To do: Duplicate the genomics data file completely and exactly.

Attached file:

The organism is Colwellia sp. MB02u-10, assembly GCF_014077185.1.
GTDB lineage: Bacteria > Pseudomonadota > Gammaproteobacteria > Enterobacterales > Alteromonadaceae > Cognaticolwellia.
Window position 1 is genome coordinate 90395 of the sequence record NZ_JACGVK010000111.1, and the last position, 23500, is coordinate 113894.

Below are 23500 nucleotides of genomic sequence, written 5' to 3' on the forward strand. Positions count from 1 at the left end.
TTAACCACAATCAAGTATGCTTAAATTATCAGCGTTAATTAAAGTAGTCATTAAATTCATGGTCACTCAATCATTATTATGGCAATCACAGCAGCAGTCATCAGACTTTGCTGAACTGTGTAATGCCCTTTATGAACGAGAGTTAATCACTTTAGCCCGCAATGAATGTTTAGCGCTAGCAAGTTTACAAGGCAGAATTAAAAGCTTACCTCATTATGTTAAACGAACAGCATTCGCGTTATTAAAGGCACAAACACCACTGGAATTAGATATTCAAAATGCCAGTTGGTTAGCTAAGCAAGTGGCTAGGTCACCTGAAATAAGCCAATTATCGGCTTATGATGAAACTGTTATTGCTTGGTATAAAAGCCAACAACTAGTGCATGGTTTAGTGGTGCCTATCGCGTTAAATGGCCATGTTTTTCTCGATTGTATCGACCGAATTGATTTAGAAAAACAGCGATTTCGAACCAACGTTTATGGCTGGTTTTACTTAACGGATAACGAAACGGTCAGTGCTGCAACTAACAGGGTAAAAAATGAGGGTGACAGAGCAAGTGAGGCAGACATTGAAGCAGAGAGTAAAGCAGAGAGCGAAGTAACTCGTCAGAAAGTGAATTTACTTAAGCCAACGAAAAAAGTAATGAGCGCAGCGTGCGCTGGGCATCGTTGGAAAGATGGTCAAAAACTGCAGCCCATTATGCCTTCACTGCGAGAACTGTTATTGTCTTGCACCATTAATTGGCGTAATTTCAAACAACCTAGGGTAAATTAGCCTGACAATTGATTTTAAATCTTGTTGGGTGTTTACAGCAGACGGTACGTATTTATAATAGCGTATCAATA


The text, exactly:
The organism is Colwellia sp. MB02u-10, assembly GCF_014077185.1.
GTDB lineage: Bacteria > Pseudomonadota > Gammaproteobacteria > Enterobacterales > Alteromonadaceae > Cognaticolwellia.
Window position 1 is genome coordinate 90395 of the sequence record NZ_JACGVK010000111.1, and the last position, 23500, is coordinate 113894.

Below are 23500 nucleotides of genomic sequence, written 5' to 3' on the forward strand. Positions count from 1 at the left end.
TTAACCACAATCAAGTATGCTTAAATTATCAGCGTTAATTAAAGTAGTCATTAAATTCATGGTCACTCAATCATTATTATGGCAATCACAGCAGCAGTCATCAGACTTTGCTGAACTGTGTAATGCCCTTTATGAACGAGAGTTAATCACTTTAGCCCGCAATGAATGTTTAGCGCTAGCAAGTTTACAAGGCAGAATTAAAAGCTTACCTCATTATGTTAAACGAACAGCATTCGCGTTATTAAAGGCACAAACACCACTGGAATTAGATATTCAAAATGCCAGTTGGTTAGCTAAGCAAGTGGCTAGGTCACCTGAAATAAGCCAATTATCGGCTTATGATGAAACTGTTATTGCTTGGTATAAAAGCCAACAACTAGTGCATGGTTTAGTGGTGCCTATCGCGTTAAATGGCCATGTTTTTCTCGATTGTATCGACCGAATTGATTTAGAAAAACAGCGATTTCGAACCAACGTTTATGGCTGGTTTTACTTAACGGATAACGAAACGGTCAGTGCTGCAACTAACAGGGTAAAAAATGAGGGTGACAGAGCAAGTGAGGCAGACATTGAAGCAGAGAGTAAAGCAGAGAGCGAAGTAACTCGTCAGAAAGTGAATTTACTTAAGCCAACGAAAAAAGTAATGAGCGCAGCGTGCGCTGGGCATCGTTGGAAAGATGGTCAAAAACTGCAGCCCATTATGCCTTCACTGCGAGAACTGTTATTGTCTTGCACCATTAATTGGCGTAATTTCAAACAACCTAGGGTAAATTAGCCTGACAATTGATTTTAAATCTTGTTGGGTGTTTACAGCAGACGGTACGTATTTATAATAGCGTATCAATA